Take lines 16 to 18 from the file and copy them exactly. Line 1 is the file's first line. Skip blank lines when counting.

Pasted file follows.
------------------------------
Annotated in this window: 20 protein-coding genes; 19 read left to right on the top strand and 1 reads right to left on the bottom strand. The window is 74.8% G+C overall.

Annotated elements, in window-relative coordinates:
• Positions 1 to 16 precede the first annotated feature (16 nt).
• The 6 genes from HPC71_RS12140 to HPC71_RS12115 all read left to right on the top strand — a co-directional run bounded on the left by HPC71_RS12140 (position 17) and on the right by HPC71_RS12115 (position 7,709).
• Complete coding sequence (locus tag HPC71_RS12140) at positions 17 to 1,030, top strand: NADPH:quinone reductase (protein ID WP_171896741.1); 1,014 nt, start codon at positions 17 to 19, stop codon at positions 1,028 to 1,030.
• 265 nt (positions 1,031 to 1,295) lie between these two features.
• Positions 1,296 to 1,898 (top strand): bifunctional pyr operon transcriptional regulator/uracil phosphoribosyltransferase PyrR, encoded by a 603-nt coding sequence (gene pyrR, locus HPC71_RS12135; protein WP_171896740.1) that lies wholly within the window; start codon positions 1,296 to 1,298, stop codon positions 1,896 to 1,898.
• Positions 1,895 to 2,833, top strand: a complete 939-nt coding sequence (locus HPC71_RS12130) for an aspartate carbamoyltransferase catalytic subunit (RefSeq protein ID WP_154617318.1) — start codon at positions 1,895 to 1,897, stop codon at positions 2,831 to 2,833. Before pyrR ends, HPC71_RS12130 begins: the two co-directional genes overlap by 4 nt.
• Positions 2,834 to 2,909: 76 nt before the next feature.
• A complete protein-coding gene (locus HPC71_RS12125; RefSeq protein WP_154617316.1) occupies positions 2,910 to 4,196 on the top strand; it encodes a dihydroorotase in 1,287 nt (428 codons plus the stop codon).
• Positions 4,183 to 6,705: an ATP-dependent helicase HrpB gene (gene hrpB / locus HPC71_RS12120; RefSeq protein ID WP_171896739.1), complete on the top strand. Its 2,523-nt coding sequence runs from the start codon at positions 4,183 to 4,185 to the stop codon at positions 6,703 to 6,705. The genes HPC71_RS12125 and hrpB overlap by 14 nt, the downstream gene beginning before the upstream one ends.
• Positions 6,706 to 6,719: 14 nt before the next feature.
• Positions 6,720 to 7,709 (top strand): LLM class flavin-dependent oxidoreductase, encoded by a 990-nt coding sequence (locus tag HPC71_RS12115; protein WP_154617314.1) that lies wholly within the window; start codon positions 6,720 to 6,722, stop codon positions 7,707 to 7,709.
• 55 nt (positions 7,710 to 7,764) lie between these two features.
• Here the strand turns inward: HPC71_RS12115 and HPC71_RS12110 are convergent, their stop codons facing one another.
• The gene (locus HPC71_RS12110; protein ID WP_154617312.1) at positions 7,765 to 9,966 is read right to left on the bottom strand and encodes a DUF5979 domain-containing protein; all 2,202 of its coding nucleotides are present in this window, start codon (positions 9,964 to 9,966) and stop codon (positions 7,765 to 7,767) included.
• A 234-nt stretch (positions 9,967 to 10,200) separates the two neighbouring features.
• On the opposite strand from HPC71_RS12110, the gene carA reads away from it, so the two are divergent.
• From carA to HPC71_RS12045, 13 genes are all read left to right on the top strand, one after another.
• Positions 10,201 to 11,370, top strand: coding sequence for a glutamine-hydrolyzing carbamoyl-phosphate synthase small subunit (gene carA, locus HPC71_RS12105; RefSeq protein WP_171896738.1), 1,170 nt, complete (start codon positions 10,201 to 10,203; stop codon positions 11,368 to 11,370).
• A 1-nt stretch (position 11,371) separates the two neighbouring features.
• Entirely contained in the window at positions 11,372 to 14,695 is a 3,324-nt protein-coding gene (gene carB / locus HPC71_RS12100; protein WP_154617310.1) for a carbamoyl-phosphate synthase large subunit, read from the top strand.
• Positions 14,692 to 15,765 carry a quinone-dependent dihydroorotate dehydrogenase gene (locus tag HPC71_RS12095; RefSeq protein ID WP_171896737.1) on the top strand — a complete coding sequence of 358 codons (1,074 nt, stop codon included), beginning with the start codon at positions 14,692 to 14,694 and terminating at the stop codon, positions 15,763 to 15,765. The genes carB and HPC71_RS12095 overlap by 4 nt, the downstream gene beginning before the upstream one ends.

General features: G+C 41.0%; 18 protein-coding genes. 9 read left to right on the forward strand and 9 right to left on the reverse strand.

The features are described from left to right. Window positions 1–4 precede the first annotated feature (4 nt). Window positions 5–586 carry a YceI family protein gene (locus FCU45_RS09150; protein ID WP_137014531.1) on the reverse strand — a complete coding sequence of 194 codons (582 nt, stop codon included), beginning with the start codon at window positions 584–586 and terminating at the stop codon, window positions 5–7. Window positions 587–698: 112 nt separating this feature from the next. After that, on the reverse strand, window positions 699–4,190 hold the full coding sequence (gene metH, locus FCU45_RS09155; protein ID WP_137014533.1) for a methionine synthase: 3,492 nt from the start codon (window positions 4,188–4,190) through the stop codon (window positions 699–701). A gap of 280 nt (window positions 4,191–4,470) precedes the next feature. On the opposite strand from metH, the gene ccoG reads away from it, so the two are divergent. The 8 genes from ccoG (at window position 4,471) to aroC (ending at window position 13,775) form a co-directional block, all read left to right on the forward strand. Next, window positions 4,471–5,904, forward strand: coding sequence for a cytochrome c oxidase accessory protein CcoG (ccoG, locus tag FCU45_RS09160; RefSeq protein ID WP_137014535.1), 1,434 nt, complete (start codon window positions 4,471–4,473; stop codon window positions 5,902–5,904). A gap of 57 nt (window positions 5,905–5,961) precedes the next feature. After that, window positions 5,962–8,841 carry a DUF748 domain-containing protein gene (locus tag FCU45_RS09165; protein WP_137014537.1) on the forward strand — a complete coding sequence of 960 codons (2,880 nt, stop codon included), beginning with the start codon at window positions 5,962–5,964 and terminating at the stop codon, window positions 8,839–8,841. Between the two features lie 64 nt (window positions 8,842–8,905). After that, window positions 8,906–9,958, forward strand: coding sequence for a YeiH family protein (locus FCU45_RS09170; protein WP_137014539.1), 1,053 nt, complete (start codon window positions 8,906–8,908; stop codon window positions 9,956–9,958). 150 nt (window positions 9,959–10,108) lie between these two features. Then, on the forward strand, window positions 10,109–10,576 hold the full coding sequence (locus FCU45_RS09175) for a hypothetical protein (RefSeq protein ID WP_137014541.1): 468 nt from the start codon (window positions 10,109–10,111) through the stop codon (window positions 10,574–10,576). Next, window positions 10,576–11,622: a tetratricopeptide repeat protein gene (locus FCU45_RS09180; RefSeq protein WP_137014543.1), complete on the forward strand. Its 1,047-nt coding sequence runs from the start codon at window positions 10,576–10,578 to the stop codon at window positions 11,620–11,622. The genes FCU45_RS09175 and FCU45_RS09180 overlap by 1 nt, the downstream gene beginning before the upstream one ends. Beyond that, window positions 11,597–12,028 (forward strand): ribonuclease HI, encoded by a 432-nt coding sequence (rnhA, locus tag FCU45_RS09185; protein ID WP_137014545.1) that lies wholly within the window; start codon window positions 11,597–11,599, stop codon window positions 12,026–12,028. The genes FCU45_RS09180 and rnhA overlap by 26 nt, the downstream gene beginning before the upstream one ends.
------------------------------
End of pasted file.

• The gene (locus HPC71_RS12110; protein ID WP_154617312.1) at positions 7,765 to 9,966 is read right to left on the bottom strand and encodes a DUF5979 domain-containing protein; all 2,202 of its coding nucleotides are present in this window, start codon (positions 9,964 to 9,966) and stop codon (positions 7,765 to 7,767) included.
• A 234-nt stretch (positions 9,967 to 10,200) separates the two neighbouring features.
• On the opposite strand from HPC71_RS12110, the gene carA reads away from it, so the two are divergent.